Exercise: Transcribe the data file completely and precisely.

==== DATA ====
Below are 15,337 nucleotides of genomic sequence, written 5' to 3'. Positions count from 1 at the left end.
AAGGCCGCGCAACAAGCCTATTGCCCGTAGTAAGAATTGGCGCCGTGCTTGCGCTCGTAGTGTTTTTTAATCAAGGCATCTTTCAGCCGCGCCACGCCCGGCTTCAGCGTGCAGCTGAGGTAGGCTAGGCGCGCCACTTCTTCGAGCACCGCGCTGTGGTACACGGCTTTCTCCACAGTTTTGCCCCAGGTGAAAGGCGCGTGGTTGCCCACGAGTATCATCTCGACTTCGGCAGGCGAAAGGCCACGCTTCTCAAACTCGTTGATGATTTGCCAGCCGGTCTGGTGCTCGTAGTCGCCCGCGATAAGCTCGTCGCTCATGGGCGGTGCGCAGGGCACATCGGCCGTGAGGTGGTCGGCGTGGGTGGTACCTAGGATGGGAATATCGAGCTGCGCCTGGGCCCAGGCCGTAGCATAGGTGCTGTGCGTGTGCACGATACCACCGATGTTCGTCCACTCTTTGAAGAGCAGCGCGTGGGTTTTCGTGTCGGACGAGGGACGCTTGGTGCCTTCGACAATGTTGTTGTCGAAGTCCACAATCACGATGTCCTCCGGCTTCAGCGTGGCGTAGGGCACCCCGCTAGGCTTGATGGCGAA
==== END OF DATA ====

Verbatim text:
Below are 15,337 nucleotides of genomic sequence, written 5' to 3'. Positions count from 1 at the left end.
AAGGCCGCGCAACAAGCCTATTGCCCGTAGTAAGAATTGGCGCCGTGCTTGCGCTCGTAGTGTTTTTTAATCAAGGCATCTTTCAGCCGCGCCACGCCCGGCTTCAGCGTGCAGCTGAGGTAGGCTAGGCGCGCCACTTCTTCGAGCACCGCGCTGTGGTACACGGCTTTCTCCACAGTTTTGCCCCAGGTGAAAGGCGCGTGGTTGCCCACGAGTATCATCTCGACTTCGGCAGGCGAAAGGCCACGCTTCTCAAACTCGTTGATGATTTGCCAGCCGGTCTGGTGCTCGTAGTCGCCCGCGATAAGCTCGTCGCTCATGGGCGGTGCGCAGGGCACATCGGCCGTGAGGTGGTCGGCGTGGGTGGTACCTAGGATGGGAATATCGAGCTGCGCCTGGGCCCAGGCCGTAGCATAGGTGCTGTGCGTGTGCACGATACCACCGATGTTCGTCCACTCTTTGAAGAGCAGCGCGTGGGTTTTCGTGTCGGACGAGGGACGCTTGGTGCCTTCGACAATGTTGTTGTCGAAGTCCACAATCACGATGTCCTCCGGCTTCAGCGTGGCGTAGGGCACCCCGCTAGGCTTGATGGCGAA